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Don't believe everything you read...?
While browsing through my local Barnes & Noble bookstore, I happened to pick up
a thin paper-bound book called 'Aquatic Plant Handbook", published by Barron's.
This book made some claims which I found astounding, because they seem to
contradict the assembled wisdom available through this mailing list. I have
paraphrased some of these, and would be interested in reading any comments.
The parts I found particularly amazing are followed by a (!).
1. Both Echinodorus and Cryptocoryne are marsh plants, not true aquatics (!).
Being marsh plants, they are unable to absorb nitrogen through their leaves, and
must be fertilized at the root (!).
2. Aquatic plants are only able to absorb nitrogen in the form of ammonium, and
are unable to metabolize either nitrite OR NITRATE (!). The book goes on to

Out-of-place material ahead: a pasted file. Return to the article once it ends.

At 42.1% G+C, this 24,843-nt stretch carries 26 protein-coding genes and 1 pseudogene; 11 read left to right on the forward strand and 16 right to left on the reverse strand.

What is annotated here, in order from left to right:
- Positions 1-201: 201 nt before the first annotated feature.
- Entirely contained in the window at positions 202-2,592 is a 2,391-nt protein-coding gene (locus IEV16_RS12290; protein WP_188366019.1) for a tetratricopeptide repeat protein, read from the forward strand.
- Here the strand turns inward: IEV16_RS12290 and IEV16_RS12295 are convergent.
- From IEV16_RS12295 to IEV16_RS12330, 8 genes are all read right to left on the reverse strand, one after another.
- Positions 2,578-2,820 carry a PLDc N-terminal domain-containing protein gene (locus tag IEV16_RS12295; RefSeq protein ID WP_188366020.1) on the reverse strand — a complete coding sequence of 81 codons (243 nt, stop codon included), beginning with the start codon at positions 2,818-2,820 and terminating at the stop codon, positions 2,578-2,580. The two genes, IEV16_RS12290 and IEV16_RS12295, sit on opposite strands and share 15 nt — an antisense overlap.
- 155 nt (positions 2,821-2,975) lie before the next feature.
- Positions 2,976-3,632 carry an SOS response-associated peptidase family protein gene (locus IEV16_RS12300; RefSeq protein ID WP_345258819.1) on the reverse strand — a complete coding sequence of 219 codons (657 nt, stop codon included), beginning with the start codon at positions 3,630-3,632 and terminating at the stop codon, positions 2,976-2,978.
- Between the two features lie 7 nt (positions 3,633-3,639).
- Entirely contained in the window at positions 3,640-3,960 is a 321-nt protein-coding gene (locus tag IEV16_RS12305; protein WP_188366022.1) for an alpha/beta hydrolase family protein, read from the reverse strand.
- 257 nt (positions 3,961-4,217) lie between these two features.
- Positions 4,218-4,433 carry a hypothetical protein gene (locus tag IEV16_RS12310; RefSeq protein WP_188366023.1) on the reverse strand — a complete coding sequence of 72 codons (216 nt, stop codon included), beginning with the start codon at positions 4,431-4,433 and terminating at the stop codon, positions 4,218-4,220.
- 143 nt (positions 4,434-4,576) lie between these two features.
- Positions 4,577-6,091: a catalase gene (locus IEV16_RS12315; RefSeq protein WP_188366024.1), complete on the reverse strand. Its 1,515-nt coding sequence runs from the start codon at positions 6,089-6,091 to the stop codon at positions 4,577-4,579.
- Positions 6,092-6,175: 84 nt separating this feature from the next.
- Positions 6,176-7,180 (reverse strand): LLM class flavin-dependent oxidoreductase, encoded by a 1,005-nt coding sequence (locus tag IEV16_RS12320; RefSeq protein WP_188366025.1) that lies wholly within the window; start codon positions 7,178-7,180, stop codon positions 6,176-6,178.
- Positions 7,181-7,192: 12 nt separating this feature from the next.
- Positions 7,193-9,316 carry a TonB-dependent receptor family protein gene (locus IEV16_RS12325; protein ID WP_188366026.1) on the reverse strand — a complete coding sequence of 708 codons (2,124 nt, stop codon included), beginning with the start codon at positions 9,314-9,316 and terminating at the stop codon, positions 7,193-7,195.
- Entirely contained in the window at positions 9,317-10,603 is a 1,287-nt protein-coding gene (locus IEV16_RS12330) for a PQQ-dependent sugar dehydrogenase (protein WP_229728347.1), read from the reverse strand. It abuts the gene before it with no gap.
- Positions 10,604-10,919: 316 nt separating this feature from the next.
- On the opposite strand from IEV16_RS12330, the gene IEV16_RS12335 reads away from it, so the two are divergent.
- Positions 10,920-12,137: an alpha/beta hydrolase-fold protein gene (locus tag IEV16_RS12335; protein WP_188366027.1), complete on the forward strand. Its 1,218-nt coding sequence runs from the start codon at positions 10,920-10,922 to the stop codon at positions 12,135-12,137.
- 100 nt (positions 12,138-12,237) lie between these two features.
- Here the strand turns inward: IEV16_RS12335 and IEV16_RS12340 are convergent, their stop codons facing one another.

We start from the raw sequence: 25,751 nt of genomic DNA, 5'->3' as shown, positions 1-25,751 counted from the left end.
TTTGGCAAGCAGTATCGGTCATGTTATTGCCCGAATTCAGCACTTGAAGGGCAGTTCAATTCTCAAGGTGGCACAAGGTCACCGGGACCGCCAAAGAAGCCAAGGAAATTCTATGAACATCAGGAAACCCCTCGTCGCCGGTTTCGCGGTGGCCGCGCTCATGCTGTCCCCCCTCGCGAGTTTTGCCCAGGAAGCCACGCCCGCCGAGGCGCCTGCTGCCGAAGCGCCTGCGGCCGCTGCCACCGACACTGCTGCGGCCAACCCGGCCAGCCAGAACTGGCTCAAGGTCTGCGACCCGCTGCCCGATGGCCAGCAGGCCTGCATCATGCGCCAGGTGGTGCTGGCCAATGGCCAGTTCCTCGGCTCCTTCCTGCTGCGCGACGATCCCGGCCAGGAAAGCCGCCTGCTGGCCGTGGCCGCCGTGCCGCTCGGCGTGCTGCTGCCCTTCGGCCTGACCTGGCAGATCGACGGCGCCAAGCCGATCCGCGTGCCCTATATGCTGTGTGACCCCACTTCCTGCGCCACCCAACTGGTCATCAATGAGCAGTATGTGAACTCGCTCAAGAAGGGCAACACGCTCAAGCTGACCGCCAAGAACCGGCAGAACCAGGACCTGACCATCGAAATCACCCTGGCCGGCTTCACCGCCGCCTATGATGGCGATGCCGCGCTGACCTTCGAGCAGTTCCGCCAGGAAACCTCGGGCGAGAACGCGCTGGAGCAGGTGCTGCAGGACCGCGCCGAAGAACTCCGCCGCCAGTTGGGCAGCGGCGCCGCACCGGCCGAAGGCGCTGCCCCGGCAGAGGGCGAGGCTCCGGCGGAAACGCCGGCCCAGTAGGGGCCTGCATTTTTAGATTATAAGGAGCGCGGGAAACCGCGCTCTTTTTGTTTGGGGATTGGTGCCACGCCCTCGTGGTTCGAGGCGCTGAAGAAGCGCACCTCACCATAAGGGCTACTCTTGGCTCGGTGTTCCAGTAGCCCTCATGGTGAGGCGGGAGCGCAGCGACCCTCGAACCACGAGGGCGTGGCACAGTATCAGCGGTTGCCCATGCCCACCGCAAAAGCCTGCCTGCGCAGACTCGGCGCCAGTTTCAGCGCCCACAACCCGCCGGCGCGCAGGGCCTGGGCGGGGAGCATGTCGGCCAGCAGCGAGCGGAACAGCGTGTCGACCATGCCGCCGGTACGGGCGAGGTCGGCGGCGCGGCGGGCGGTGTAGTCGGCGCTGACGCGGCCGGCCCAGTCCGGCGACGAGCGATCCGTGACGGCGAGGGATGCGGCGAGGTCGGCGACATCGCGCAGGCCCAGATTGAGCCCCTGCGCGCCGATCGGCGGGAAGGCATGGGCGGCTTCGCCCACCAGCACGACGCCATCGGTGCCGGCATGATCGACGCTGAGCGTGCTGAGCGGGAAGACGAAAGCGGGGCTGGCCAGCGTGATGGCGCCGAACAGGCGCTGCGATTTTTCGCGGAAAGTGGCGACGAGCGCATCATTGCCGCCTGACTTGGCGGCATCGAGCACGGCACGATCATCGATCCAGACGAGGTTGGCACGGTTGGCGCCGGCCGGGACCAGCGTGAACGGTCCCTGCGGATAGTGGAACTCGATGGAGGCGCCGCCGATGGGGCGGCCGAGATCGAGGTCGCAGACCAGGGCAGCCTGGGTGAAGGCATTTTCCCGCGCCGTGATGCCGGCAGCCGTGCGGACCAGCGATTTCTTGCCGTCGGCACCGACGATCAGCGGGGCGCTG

state that utilization of nitrate is ONLY characteristic of terrestrial plant
life. It doesn't say anything about a plant's ability to metabolize ammonia
(vs. ammonium), other than saying to keep pH under 7.0 so that you never have
3. If nitrate builds up in the water, it will actually stunt plant growth unless
also accompanied by increased levels of light (!). As a result, plants which
are growing vigorously under low to moderate light may suddenly stop all growth,
despite the addition of trace elements, etc.
Although I am sceptical of all of these claims, I can't help but wonder if #2
might explain why I have a tank full of growing plants, but can't seem to keep
my nitrate below 30 ppm. I have a moderate fish load, but try not to overfeed
them; I am in the process of building a 4-light hood (bringing me up to 3W/gal),
hoping to increase plant metabolism.